"The language included within this bipartisan infrastructure framework helps prevent the situation of having a livestock hauler run out of hours mere miles from their destination,” says U.S. Cattlemen’s Association Committee Chairman Steve Hilker. “Livestock haulers cannot stop and unload their animals like drivers of furniture or steel - or wait on the side of the highway for their clocks to reset. We need this regulatory flexibility to be able to get these animals to their destination as safely and efficiently as possible." 

Reducing barriers to getting CDLs

DOT and the FMCSA are supporting state departments of motor vehicles as they return to—or even exceed—pre-pandemic commercial driver’s license issuance rates, which is helping bring more truck drivers into the field.

FMCSA will provide over $30 million in funding to help states expedite CDLs. As part of those efforts, FMCSA is sending all 50 states a toolkit detailing specific actions they can take to expedite licensing and will work hand-in-hand with states to address challenges they are facing. FMCSA will also begin closely tracking delays, identifying states that have challenges with issuing CDLs, and communicating with all 50 governors about ways they can reduce delays in issuing CDLs.

In 2021, on average, more than 50,000 CDLs and Learners Permits have been issued each month, which is 20% higher than the 2019 monthly average and 72% higher than the 2020 monthly average. In fact, by the end of October 2021, states had issued more licenses and permits than in all of 2019.

While backlogs and delays exist in some states, they can be cleared by using proven strategies, the White House said in its trucking action plan. For example, using these tools this past summer, New York reduced testing delays by 37%. California recently expanded hours and locations and increased the number of personnel who can administer the road test. North Carolina increased the availability of testing appointments, and Texas has expanded hours, testing capacity and shifted much of the process online.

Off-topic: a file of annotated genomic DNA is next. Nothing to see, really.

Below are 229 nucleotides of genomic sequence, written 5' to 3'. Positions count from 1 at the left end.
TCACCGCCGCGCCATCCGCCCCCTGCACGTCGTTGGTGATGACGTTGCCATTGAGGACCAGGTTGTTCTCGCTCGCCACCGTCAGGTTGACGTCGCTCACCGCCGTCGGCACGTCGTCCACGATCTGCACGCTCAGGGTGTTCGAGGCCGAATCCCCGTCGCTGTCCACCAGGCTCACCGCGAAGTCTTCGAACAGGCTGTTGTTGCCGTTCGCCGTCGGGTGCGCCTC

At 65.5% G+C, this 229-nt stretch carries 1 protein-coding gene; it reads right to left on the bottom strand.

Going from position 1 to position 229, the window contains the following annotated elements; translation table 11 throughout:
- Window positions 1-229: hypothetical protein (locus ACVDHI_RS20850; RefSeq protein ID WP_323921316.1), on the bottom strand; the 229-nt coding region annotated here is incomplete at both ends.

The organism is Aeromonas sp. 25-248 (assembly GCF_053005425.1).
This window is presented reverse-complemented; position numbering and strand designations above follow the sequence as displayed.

“There is more work to do, and FMCSA is using the levers of government to make it easier for truck drivers to get their CDLs, while also taking actions to address retention issues,” the action plan adds.

The Truck Action Plan is part of the Biden administration’s Supply Chain Disruptions Task Force, launched in June to address near-term supply chain bottlenecks as the economy rapidly reopened. The Task Force is co-chaired by the secretaries of commerce, transportation, and agriculture to lead a whole of government effort to address these disruptions.


About the Author(s)

Jacqui Fatka

Policy editor, Farm Futures

Jacqui Fatka grew up on a diversified livestock and grain farm in southwest Iowa and graduated from Iowa State University with a bachelor’s degree in journalism and mass communications, with a minor in agriculture education, in 2003. She’s been writing for agricultural audiences ever since. In college, she interned with Wallaces Farmer and cultivated her love of ag policy during an internship with the Iowa Pork Producers Association, working in Sen. Chuck Grassley’s Capitol Hill press office. In 2003, she started full time for Farm Progress companies’ state and regional publications as the e-content editor, and became Farm Futures’ policy editor in 2004. A few years later, she began covering grain and biofuels markets for the weekly newspaper Feedstuffs. As the current policy editor for Farm Progress, she covers the ongoing developments in ag policy, trade, regulations and court rulings. Fatka also serves as the interim executive secretary-treasurer for the North American Agricultural Journalists. She lives on a small acreage in central Ohio with her husband and three children.